Anatomy of Taste

chocolate

“Everyone eats and drinks, but few appreciate taste.”
Confucius (551-479 BC)

The sense of taste is one of the most pleasurable of the five senses.  Taste (the scientific term is gustatory perception) is the sensation that occurs when the mouth reacts chemically with the receptors located in our taste buds.  We have approximately 10,000 taste buds ― on the tongue, on the sides and the roof of the mouth.  Traditionally, our taste buds recognize four basic tastes: sweet, salty, bitter and sour.  According to the conventional (now, much disputed) “tongue map,” different regions of the tongue are sensitive to each of these tastes.  The sour taste buds line the sides of the tongue and the bitter taste buds can be found at the back of the tongue. The salty/sweet taste buds are located at the front of the tongue (sweet at the tip and salty on each side of the tip).  I call them the Yin and Yang tastes because so often we crave both, one after the other ― like the overwhelming desire to have a scoop of ice cream right after eating a meal of seasoned burgers and fries.

As a child, I was a chocoholic.  I had to have a chocolate fix each day and my mother indulged me, with the caveat that one day, I would probably not eat as much of the stuff. I remember looking at her incredulously, because it was beyond the scope of my childish comprehension that there would ever be a life without chocolate. If that same little girl could have looked through a crystal ball and see herself as the grown woman she is today, that little girl would be shocked, disbelieving and horrified. I rarely eat chocolate any more. I still enjoy it, but I don’t crave it as much.  So, a nibble − every so often − is enough to satisfy me. 

My mother was right.

I now prefer savory foods. 

In the beginning of the twentieth century, Japanese scientist Kikunae Ikeda determined that there was a fifth taste, Umami (Japanese for a delicious, savory taste).  According to Professor Ikeda, savory taste was very distinct from salty taste.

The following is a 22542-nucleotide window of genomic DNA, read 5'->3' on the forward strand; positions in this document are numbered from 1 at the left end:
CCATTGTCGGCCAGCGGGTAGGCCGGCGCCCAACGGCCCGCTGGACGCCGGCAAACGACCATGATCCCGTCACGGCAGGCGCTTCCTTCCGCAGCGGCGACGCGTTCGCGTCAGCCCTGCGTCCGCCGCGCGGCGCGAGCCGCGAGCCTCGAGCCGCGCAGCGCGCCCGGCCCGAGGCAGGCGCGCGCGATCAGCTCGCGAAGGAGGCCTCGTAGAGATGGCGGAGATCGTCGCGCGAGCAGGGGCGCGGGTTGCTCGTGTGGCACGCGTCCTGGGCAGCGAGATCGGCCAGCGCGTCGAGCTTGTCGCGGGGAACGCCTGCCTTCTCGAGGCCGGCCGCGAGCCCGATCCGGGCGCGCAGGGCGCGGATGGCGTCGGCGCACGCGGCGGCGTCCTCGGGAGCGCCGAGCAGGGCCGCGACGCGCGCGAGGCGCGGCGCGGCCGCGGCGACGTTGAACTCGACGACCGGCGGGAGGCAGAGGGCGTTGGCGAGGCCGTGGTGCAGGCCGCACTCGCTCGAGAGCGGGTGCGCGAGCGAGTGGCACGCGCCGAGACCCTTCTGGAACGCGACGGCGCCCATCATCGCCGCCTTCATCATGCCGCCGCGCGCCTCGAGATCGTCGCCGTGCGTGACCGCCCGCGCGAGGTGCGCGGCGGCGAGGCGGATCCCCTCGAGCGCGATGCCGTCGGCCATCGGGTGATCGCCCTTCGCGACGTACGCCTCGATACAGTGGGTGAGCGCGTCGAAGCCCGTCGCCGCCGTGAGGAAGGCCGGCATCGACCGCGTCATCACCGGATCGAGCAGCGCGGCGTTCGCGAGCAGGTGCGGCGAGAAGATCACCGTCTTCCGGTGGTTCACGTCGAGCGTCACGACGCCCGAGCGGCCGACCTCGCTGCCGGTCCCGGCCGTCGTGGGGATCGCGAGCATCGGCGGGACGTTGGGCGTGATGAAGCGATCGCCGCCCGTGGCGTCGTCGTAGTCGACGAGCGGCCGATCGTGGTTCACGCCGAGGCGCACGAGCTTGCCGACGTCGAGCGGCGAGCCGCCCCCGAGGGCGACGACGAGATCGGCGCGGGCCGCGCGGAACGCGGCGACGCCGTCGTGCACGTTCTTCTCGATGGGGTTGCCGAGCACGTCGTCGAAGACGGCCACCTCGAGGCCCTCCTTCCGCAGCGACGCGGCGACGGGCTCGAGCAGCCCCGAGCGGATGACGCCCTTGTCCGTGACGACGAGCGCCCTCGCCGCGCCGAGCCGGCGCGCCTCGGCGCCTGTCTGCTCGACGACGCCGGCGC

Umami reigns supreme in my gustatory system, which is why I love savory Mediterranean, Middle-eastern and Indian foods. They are spicy, savory and quite simply a gustatory delight.

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My favorite Greek food − Chicken Souvlaki with rice, potatoes, and horiatiki salad

Our sense of taste evolves as we grow older. What often repelled us as children, delight us as adults. Take wine, for example. As a little girl, I sniffed my mother’s glass of wine and recoiled in disgust.  I declared that there was no way that I would ever – ever – drink that horrible libation.  My mother just threw her head back and laughed. Her sisters (my aunts), who were visiting at the time, also laughed – tears streaming down their faces.  My mother said, “My little darling, you will love wine one day. All the women in our family do, and have done so …  for generations. It’s simply in our genes.”  At the time, I  was unconvinced.

My mother was right.

I am now somewhat of an oenologist, a serious wine aficionado. I suppose I couldn’t escape my fate.  It’s in my genes. And I am happy that I have many memories of my mother and I (as an adult) spending many evenings together, sipping wine and sharing stories.

I raise a glass of crisp Chablis (her favorite), in memory of my mother.  She was quite a dame.

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Images via livescience.com, phenu.com and yourwineiq.com.